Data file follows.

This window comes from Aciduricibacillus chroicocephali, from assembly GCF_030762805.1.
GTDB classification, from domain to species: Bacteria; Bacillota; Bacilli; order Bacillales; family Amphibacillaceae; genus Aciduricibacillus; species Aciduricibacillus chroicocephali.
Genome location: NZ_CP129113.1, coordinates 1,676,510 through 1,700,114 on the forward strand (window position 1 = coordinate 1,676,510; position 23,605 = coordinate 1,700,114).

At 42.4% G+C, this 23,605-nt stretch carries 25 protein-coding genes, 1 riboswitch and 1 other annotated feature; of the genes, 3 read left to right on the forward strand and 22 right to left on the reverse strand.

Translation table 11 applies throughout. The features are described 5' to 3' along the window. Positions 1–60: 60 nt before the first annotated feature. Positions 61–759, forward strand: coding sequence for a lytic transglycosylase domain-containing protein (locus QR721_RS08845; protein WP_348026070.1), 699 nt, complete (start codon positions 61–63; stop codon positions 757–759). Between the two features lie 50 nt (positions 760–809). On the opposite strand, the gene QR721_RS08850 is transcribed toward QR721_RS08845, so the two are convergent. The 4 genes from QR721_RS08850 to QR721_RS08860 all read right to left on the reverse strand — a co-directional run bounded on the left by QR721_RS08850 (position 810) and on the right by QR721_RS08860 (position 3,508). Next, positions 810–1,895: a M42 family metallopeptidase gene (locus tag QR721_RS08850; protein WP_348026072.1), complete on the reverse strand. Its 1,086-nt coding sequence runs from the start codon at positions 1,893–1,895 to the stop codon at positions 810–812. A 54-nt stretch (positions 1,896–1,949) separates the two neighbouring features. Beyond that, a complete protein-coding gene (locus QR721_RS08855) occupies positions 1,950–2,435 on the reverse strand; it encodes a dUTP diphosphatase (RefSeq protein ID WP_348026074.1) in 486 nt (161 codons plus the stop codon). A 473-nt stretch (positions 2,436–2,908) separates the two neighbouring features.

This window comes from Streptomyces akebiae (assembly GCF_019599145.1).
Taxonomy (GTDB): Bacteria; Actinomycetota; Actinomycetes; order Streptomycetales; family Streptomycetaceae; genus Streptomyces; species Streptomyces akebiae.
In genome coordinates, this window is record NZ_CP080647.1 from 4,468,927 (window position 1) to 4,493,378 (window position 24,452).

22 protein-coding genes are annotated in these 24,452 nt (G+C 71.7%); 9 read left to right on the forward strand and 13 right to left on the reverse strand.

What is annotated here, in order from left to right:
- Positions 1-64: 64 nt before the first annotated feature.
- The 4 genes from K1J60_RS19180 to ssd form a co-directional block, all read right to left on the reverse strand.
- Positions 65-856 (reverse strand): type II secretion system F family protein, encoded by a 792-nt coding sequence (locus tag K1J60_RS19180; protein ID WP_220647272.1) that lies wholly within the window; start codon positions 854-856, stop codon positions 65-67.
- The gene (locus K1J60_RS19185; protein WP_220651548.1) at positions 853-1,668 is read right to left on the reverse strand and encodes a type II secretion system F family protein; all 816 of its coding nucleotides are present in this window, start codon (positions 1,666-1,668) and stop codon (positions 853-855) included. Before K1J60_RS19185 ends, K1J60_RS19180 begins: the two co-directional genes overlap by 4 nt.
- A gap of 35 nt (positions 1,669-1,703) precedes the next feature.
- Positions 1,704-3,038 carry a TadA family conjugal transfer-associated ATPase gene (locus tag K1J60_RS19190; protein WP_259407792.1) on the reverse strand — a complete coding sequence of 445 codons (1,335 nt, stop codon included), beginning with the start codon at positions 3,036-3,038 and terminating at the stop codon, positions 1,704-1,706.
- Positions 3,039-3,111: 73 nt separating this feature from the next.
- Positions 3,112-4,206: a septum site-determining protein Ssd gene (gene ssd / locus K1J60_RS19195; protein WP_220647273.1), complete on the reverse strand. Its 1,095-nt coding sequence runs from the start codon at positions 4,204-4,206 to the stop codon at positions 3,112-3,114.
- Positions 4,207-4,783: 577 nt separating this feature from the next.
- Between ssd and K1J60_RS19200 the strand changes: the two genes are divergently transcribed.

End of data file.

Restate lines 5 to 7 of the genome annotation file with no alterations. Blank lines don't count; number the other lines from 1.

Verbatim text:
Translation table 11 applies throughout. The features are described 5' to 3' along the window. Positions 1–60: 60 nt before the first annotated feature. Positions 61–759, forward strand: coding sequence for a lytic transglycosylase domain-containing protein (locus QR721_RS08845; protein WP_348026070.1), 699 nt, complete (start codon positions 61–63; stop codon positions 757–759). Between the two features lie 50 nt (positions 760–809). On the opposite strand, the gene QR721_RS08850 is transcribed toward QR721_RS08845, so the two are convergent. The 4 genes from QR721_RS08850 to QR721_RS08860 all read right to left on the reverse strand — a co-directional run bounded on the left by QR721_RS08850 (position 810) and on the right by QR721_RS08860 (position 3,508). Next, positions 810–1,895: a M42 family metallopeptidase gene (locus tag QR721_RS08850; protein WP_348026072.1), complete on the reverse strand. Its 1,086-nt coding sequence runs from the start codon at positions 1,893–1,895 to the stop codon at positions 810–812. A 54-nt stretch (positions 1,896–1,949) separates the two neighbouring features. Beyond that, a complete protein-coding gene (locus QR721_RS08855) occupies positions 1,950–2,435 on the reverse strand; it encodes a dUTP diphosphatase (RefSeq protein ID WP_348026074.1) in 486 nt (161 codons plus the stop codon). A 473-nt stretch (positions 2,436–2,908) separates the two neighbouring features.

This window comes from Streptomyces akebiae (assembly GCF_019599145.1).
Taxonomy (GTDB): Bacteria; Actinomycetota; Actinomycetes; order Streptomycetales; family Streptomycetaceae; genus Streptomyces; species Streptomyces akebiae.